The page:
And then he went out to start talking to people. Not being able to gain access to the official police case file – which is the largest in the state of Georgia's history - it was Payne's only option. "The answer might be in a case file somewhere, but oftentimes someone out there is keeping a secret. Someone knows something, even if they don't think what they know is important.

"So I just started talking to people," Payne explained. "That's all I knew how to do, and that's all I did. It just snowballed from there."

Tara (right) with her best friend, Maria Harber, COURTESY OF MARIA HARBER
Tara (right) with her best friend, Maria Harber, COURTESY OF MARIA HARBER

To begin with, the people of Ocilla were reluctant to talk about the Tara Grinstead case. 11 years had passed, and it seemed everyone had become tight-lipped. "Everyone was talking about it - but behind closed doors. No-one had talked openly about the Tara Grinstead case really in almost in a decade," Payne said.

Realising he wasn't going to get anywhere by diving straight in and causing ripples trying to interview those closest to Tara, Payne decided to ease his way in. "I went to the outer circle surrounding Tara. Some of her acquaintances who were a little more comfortable talking about stuff," he said. "What I found was that people were willing to talk, but they were scared about what other people would think of what they had to say.

"So much time had gone by, rumours had developed, and stories had got twisted and tangled," Payne explained.

As time went on and the podcast began to air, delving into all the possible suspects – Tara's ex-boyfriend Marcus Harper, a police officer she was believed to have been romantically involved with, and a former high school student it was thought may have had an interest in her – Payne noticed people becoming more and more willing to talk. "It became a lot more socially acceptable in the town," he said.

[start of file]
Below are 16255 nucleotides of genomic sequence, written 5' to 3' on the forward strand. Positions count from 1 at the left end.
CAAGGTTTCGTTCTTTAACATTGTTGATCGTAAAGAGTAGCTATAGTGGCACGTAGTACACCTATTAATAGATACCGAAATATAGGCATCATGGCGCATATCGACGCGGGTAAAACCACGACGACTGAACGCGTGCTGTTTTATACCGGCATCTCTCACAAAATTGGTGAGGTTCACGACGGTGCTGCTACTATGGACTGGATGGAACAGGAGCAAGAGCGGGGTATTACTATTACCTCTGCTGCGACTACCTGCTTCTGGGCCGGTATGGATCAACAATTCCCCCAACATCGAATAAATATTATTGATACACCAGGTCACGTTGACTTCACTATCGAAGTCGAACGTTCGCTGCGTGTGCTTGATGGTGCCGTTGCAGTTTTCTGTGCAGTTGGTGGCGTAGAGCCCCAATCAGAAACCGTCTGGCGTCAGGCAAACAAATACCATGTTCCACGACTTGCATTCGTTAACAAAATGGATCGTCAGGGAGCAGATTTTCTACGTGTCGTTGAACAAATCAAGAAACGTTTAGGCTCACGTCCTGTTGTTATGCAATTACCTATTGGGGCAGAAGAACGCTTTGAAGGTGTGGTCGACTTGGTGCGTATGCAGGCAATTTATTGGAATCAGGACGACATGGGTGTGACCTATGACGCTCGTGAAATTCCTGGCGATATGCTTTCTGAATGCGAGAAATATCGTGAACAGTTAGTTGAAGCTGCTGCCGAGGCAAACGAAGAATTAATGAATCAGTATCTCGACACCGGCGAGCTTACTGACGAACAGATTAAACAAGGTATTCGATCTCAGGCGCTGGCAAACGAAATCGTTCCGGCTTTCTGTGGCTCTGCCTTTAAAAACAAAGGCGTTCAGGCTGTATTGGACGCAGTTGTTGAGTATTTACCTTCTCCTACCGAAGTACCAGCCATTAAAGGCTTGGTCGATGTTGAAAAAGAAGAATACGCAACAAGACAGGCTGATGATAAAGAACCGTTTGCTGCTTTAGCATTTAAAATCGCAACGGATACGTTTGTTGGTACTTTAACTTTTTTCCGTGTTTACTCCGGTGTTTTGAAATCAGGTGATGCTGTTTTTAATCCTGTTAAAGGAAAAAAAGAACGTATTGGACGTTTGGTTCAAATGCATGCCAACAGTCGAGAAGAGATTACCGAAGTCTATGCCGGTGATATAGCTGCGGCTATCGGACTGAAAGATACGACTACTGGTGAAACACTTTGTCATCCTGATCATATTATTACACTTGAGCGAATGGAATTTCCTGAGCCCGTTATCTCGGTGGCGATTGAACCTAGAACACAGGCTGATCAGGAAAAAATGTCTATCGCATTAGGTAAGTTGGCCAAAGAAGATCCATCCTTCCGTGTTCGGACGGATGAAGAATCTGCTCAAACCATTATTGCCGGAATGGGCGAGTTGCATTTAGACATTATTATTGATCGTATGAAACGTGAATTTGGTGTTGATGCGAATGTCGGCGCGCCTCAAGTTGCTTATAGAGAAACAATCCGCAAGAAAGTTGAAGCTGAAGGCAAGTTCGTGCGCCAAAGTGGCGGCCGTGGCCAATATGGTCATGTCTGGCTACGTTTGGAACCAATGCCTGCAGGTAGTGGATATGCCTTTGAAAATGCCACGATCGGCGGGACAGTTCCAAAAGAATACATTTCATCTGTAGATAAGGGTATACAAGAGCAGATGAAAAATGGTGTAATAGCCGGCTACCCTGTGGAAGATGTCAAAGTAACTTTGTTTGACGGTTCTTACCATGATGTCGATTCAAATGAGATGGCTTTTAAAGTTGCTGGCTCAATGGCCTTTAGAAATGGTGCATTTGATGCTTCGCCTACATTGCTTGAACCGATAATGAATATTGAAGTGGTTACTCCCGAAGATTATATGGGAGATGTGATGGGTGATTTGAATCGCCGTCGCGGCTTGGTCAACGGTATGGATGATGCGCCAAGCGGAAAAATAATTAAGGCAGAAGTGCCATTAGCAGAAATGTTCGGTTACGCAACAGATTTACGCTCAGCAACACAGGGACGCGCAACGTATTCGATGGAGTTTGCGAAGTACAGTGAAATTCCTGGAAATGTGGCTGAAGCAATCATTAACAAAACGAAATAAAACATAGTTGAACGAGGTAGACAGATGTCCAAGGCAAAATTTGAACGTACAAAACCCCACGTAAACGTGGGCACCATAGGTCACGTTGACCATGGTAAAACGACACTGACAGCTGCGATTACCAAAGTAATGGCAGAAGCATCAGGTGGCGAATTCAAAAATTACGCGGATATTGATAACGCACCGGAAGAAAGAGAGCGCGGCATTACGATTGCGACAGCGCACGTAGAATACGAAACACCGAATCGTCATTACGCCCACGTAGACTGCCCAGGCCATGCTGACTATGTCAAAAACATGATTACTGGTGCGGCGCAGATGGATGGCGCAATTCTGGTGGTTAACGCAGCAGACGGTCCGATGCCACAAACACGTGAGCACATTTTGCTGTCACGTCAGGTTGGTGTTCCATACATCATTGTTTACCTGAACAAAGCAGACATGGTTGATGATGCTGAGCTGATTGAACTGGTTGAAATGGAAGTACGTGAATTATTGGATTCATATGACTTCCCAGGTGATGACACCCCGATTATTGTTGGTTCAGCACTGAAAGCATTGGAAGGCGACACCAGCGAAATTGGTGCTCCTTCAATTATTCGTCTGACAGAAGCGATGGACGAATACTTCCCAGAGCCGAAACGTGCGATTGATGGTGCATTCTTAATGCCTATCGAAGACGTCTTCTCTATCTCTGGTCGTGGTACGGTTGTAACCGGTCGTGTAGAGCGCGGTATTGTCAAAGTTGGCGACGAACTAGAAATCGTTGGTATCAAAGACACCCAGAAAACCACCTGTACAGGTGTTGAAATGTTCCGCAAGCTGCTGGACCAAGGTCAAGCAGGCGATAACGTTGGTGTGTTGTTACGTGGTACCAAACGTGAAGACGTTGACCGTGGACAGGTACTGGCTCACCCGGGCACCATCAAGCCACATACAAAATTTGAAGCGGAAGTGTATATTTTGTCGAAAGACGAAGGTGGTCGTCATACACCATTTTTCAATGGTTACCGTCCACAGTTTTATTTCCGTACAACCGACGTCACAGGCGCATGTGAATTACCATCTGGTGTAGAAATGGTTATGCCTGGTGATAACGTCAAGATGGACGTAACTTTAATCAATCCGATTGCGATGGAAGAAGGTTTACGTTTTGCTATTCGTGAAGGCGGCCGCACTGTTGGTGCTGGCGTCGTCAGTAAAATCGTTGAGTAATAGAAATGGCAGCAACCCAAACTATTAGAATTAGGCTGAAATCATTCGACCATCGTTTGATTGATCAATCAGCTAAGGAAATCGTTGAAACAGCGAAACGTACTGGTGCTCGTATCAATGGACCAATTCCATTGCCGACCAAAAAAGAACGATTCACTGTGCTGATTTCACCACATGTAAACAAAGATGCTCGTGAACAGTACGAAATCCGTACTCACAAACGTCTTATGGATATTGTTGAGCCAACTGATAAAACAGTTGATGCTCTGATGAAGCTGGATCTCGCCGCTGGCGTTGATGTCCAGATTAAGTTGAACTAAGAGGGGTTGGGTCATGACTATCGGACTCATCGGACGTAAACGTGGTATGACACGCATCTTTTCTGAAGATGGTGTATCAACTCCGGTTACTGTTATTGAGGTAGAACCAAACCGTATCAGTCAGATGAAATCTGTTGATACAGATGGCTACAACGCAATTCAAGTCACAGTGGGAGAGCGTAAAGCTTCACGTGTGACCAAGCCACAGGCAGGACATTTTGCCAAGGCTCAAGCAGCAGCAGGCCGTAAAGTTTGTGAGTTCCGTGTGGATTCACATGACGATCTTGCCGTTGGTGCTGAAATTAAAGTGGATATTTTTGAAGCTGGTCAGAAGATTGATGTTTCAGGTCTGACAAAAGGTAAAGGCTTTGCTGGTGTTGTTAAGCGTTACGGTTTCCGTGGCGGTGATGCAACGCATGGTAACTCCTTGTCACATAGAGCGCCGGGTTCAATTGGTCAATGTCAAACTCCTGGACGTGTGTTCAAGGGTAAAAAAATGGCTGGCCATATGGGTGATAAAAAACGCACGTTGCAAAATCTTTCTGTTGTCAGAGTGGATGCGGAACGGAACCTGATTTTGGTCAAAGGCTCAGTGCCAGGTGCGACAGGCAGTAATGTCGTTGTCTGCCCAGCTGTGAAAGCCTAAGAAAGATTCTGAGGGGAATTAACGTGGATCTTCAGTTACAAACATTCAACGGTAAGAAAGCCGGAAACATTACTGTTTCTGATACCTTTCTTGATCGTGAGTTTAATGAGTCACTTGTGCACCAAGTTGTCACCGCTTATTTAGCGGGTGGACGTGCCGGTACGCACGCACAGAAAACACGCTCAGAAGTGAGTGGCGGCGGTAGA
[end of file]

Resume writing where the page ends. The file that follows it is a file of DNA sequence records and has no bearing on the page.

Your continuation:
Finding out what really happened

While researching the case, Payne posted on a forum about Tara's case, and was contacted in response by Dr Maurice Godwin. Dr Godwin was a private investigator originally hired by Tara's family, and he'd been working on the case for almost a decade. Together, the pair followed up several arresting leads which felt, at times, like they might be about to crack the case.

"I got a call to go search underneath this house for potential bones," Payne recalled. "Sure enough, days later, the law enforcement came out there and searched the same place I did - and they dug up some bones.

"In that moment I thought, 'oh wow, this is it'," he said. "But it ended up being animal bones."

Tara (left) and Maria, COURTESY OF MARIA HARBER
Tara (left) and Maria, COURTESY OF MARIA HARBER

The bones under the house might not have led Payne to discover what really happened to Tara Grinstead, but it triggered police to re-focus on the investigation. And sure enough, six months after the podcast first aired, a man was arrested in connection with the case.